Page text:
"The Exclusive": A One-Act Play
"Trump set to do at least 12 book interviews in the coming weeks"
--- Politico, March 17, 2021
Seated on a couch in the ornate Great Room at Mar-a-Lago, designed in the style of a Venetian palace, draped with frescoes and spangled with gold leaf, is the 45th President of the United States. His aide, Jason Miller, approaches, with a bald-headed, bespectacled visitor.
MILLER: Michael Wolff, Mr. President. (Miller exits)
TRUMP: The great Michael Wolff! The mentally deranged author! Fake news! Glad you could come. (Signals for Wolff to sit next to him on the couch)
WOLFF: I really appreciate you agreeing to see me for my book.
TRUMP: An exclusive, Michael. Gave you an interview for the first one, too, and that one was not so nice, but I got to hand it to you, big, big bestseller. How much did you make, ten million, twenty? Do a book about me, sells a million copies. The next one will be your biggest. The first title was great. Fire and Fury. Perfect. I said that. Sold like hotcakes.
WOLFF: It was a good title.
TRUMP: Next one, Siege, not so good. Did I ever say, "Siege?" I don't think so. I bet that didn't sell as well. Am I right?
WOLFF: Not quite as well...
TRUMP: So, what's the next title?
TRUMP: If it means I won the election, that's the truth. Otherwise, terrible title. Do you want to sell this book? You have to have a title that quotes me. We've done the experiment. First book, quotes me, big, big bestseller. Second book, doesn't quote me, not so much.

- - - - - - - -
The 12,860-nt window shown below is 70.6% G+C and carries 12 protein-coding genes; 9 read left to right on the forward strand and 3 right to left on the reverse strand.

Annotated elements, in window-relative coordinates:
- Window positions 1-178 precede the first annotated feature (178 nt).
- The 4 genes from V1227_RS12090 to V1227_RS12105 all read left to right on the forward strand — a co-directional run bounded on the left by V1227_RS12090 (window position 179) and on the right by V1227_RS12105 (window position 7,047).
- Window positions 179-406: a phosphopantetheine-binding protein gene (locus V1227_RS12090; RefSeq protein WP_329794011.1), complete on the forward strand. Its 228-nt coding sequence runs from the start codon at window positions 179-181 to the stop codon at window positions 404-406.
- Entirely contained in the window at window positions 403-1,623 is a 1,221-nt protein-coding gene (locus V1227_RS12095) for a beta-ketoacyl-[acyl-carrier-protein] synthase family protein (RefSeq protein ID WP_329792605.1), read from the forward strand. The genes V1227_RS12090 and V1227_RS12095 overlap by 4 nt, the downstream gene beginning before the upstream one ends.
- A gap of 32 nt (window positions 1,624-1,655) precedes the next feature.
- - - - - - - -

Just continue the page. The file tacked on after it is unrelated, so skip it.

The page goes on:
WOLFF: What do you suggest?
TRUMP: Call it "The Hoaxes and the Lies."
WOLFF: You want me to call it "The Hoaxes and the Lies?" Are you sure?
TRUMP: It's what I said at my January 6th speech at the rally. "The hoaxes and the lies"—they were using them to steal the vote. Great title. Your other title, I have to be honest, it stinks. Think about it, Michael.
WOLFF: About the election…
(A Mar-a-Lago member walks up to the seated Trump to shake his hand)
MEMBER #1: Mr. President, so good to see you!
TRUMP: I want you to meet the great Michael Wolff. He came to interview me for a book.
MEMBER #1: Nice to meet you.
TRUMP: He doesn't have a title yet. Good to see you, Eli. Enjoy your meal. Order the steak. I always have it well done.
(Member #1 exits)
TRUMP: Gave him a pardon. A regular junior Madoff, running a Ponzi scheme with nursing homes. But, you know what, I'm a kind and merciful kind of guy. Dershowitz was his lawyer. Want to know how merciful I am? Dershowitz wouldn't represent me at the second impeachment and I gave his client a pardon anyway. You think Lincoln would have done that? And how did he end up?
TRUMP: Rudy—you've known Rudy forever—am I right?
WOLFF: I just did a podcast series on Rudy.
TRUMP: He deserves it. I said he had "guts" at my rally. But his girlfriend submitted a bill to me.
WOLFF: Sidney Powell? The lawyer?
TRUMP: Bill Barr, my own attorney general, my lawyer, supposed to be my Roy Cohn, you and everyone else called him that—not Roy. You want an exclusive? Barr said he resigned, fired him. Walked the plank. Roy, very, very good, better than good. In the beginning and middle, very good. In the end, not the same Roy. So maybe Bill Barr was my Roy Cohn—very good, very good, then very bad, much, much worse than Roy at the end when I needed him, when it was showtime. And he didn't have AIDS as an excuse.